Loving Justice, Living Shakespeare

Paperback | December 17, 2016

byRegina Mara Schwartz

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In thinking about Justice, we ignore Love to our peril. Loving Justice, Living Shakespeare asks why love is considered a "soft" subject, fit for the arts and religion perhaps, but unfit for boardrooms, parliamentary and congressional debates, law schools and courtrooms, all of whom are engagedin the "serious" discourse of justice, including questions of distribution, questions of contract, and questions of retribution. Love is separate, out of order in the decidedly rational public sphere of justice. But for all of this separation of love and justice, it turns out that in the biblicaltradition, no such distinction is even imaginable. The biblical law is summed up as loving the neighbour - this is further elaborated as loving the stranger, loving the widow, the orphan, and the poor - those who lack a protecting community. Analysis of these foundational "love commands" shows thatin them, love means care, that is, apprehending and responding to the needs of others. This is both love and justice. Prevailing political concepts of justice are incomplete for they are premised on a belief in scarcity: limited supply (of goods, opportunities, even forgiveness) suggests they mustbe meted out in fair measure. To the contrary, with love, the good sought is not in scarce supply. Its distribution is not a problem for the more of it you give, the more it is replenished. So with love, the emphasis is not on how to apportion fairly - how much love do I give each of my children! -but how to understand and respond to need. This understanding of justice as including mutual care has a rich history in religious thought as constituting social glue. The revival of the Bible during the Reformation and the ubiquitous allusions to neighbor love in the Book of Common Prayer made itever-present in Renaissance discourse, and Shakespeare brought this ethos to audiences in many of his plays. Part of the reason Shakespeare endures is that this ethic resonates for audiences today: we abhor the evil of Iago, the greed of Macbeth, the narcissism of Lear, and to even begin tounderstand how the sacrifices of Romeo and Juliet could heal ancient social conflict, we must assent to the power of love to create justice.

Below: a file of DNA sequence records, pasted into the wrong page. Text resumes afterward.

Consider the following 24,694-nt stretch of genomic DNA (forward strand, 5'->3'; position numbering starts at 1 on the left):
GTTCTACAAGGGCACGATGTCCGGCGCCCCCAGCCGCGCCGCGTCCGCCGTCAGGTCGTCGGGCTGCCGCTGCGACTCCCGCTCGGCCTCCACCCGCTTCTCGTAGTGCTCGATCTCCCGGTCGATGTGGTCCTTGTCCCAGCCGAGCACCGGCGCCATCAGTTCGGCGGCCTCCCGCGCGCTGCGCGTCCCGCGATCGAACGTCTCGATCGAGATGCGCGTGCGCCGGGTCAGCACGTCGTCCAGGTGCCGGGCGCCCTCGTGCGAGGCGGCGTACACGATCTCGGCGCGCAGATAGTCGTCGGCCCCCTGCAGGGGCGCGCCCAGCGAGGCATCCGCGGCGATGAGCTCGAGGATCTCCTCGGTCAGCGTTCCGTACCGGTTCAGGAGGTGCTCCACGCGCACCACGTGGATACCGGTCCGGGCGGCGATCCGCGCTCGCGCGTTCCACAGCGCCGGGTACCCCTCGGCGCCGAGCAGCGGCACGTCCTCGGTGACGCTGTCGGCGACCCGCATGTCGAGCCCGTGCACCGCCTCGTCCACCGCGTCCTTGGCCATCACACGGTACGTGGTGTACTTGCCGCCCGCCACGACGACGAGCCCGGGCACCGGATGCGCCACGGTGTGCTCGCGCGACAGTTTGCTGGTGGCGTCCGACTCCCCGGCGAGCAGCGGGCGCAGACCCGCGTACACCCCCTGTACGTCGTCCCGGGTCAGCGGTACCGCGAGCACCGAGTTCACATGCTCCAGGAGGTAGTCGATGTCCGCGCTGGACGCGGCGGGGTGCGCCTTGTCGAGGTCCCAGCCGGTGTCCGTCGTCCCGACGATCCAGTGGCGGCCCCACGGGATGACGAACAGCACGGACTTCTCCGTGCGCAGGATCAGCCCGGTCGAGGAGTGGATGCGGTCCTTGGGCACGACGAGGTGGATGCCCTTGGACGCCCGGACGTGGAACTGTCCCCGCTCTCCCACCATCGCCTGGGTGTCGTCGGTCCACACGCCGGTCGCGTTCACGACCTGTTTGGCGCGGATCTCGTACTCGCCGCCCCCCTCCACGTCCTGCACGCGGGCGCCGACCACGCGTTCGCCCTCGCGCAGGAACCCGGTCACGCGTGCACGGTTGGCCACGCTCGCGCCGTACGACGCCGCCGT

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In thinking about Justice, we ignore Love to our peril. Loving Justice, Living Shakespeare asks why love is considered a "soft" subject, fit for the arts and religion perhaps, but unfit for boardrooms, parliamentary and congressional debates, law schools and courtrooms, all of whom are engagedin the "serious" discourse of justice, incl...

Professor Regina Schwartz teaches literature, religious studies and law at Northwestern University. She has authored Remembering and Repeating: On Milton's Theology and Poetics (Cambridge, winner of the James Holly Hanford's Book Award). She co-edited Desire in the Renaissance, on English and Italian literature (Princeton). Her The Cur...

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Format:PaperbackDimensions:160 pages, 8.5 × 5.31 × 0 inPublished:December 17, 2016Publisher:Oxford University PressLanguage:English

The following ISBNs are associated with this title:

ISBN - 10:0198795211

ISBN - 13:9780198795216

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Table of Contents

1. The Experience of Love2. The Law of Love3. The Power of Love4. The Economics of Love5. The Forgiveness of Love